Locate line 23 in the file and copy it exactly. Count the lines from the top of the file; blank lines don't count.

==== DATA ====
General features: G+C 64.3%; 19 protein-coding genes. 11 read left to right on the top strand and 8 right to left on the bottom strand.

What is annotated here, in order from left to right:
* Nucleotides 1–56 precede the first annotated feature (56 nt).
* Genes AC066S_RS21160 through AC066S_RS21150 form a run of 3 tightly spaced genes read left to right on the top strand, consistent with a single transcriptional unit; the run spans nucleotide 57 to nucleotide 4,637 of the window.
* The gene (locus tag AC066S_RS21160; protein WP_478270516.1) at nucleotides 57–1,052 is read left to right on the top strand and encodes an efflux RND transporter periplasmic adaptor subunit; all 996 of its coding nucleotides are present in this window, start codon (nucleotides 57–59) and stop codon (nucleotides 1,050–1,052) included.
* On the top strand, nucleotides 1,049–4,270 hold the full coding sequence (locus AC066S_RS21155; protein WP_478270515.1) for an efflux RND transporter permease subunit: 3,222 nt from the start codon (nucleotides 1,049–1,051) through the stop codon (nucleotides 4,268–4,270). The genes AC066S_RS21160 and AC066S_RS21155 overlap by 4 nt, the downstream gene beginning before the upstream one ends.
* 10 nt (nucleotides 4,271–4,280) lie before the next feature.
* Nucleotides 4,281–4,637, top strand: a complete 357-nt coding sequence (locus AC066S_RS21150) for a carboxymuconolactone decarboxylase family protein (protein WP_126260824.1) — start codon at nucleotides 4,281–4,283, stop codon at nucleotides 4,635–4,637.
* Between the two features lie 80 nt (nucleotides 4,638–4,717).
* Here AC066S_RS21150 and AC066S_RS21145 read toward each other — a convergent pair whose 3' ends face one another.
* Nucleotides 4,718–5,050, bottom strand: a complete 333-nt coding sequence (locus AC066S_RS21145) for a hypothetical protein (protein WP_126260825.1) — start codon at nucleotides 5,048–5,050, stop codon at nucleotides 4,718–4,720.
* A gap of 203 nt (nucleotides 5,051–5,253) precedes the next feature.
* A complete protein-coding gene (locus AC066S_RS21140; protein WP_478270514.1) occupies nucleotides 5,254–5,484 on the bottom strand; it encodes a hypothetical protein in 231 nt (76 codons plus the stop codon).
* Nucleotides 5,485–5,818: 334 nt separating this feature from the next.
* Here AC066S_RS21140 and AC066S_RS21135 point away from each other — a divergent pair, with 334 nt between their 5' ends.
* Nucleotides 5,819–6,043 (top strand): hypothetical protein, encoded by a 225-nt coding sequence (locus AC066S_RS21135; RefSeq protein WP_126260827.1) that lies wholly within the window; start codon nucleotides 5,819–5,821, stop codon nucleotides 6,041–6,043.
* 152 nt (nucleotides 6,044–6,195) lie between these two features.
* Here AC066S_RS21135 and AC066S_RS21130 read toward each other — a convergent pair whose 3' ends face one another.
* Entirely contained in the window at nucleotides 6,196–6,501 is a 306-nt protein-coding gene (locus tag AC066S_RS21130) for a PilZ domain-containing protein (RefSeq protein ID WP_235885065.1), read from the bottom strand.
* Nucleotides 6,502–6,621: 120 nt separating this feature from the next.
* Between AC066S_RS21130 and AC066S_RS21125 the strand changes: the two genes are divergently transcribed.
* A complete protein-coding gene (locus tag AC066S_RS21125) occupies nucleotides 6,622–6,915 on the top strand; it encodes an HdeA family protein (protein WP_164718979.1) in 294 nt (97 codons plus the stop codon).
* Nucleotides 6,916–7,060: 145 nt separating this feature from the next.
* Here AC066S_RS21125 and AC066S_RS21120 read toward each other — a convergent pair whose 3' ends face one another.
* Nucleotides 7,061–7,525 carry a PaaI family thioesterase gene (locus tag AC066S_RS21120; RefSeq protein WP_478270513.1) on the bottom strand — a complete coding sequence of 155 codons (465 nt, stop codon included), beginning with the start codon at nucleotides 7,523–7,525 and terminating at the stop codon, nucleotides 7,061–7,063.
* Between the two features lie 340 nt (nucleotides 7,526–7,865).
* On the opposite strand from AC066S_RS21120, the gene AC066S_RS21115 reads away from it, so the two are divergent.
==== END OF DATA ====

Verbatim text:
* Nucleotides 6,916–7,060: 145 nt separating this feature from the next.